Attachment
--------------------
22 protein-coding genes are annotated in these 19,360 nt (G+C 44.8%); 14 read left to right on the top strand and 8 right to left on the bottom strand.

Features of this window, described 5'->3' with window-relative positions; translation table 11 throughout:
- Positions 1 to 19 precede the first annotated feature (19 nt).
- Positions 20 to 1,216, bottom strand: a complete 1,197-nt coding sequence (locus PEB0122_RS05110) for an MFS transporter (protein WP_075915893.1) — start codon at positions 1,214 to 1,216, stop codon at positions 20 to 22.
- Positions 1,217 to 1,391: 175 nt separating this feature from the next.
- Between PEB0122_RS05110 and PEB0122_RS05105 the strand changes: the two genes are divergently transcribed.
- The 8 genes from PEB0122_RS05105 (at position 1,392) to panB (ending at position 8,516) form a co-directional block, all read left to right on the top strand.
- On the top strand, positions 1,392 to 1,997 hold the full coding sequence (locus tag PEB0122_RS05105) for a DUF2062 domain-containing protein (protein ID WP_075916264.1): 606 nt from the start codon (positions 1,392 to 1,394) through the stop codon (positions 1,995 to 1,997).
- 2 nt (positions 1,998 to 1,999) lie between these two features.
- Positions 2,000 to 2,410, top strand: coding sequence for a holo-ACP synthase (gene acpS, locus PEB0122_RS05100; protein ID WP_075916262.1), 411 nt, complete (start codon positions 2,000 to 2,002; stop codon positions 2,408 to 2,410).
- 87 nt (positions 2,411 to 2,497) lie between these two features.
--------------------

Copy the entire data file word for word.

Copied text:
22 protein-coding genes are annotated in these 19,360 nt (G+C 44.8%); 14 read left to right on the top strand and 8 right to left on the bottom strand.

Features of this window, described 5'->3' with window-relative positions; translation table 11 throughout:
- Positions 1 to 19 precede the first annotated feature (19 nt).
- Positions 20 to 1,216, bottom strand: a complete 1,197-nt coding sequence (locus PEB0122_RS05110) for an MFS transporter (protein WP_075915893.1) — start codon at positions 1,214 to 1,216, stop codon at positions 20 to 22.
- Positions 1,217 to 1,391: 175 nt separating this feature from the next.
- Between PEB0122_RS05110 and PEB0122_RS05105 the strand changes: the two genes are divergently transcribed.
- The 8 genes from PEB0122_RS05105 (at position 1,392) to panB (ending at position 8,516) form a co-directional block, all read left to right on the top strand.
- On the top strand, positions 1,392 to 1,997 hold the full coding sequence (locus tag PEB0122_RS05105) for a DUF2062 domain-containing protein (protein ID WP_075916264.1): 606 nt from the start codon (positions 1,392 to 1,394) through the stop codon (positions 1,995 to 1,997).
- 2 nt (positions 1,998 to 1,999) lie between these two features.
- Positions 2,000 to 2,410, top strand: coding sequence for a holo-ACP synthase (gene acpS, locus PEB0122_RS05100; protein ID WP_075916262.1), 411 nt, complete (start codon positions 2,000 to 2,002; stop codon positions 2,408 to 2,410).
- 87 nt (positions 2,411 to 2,497) lie between these two features.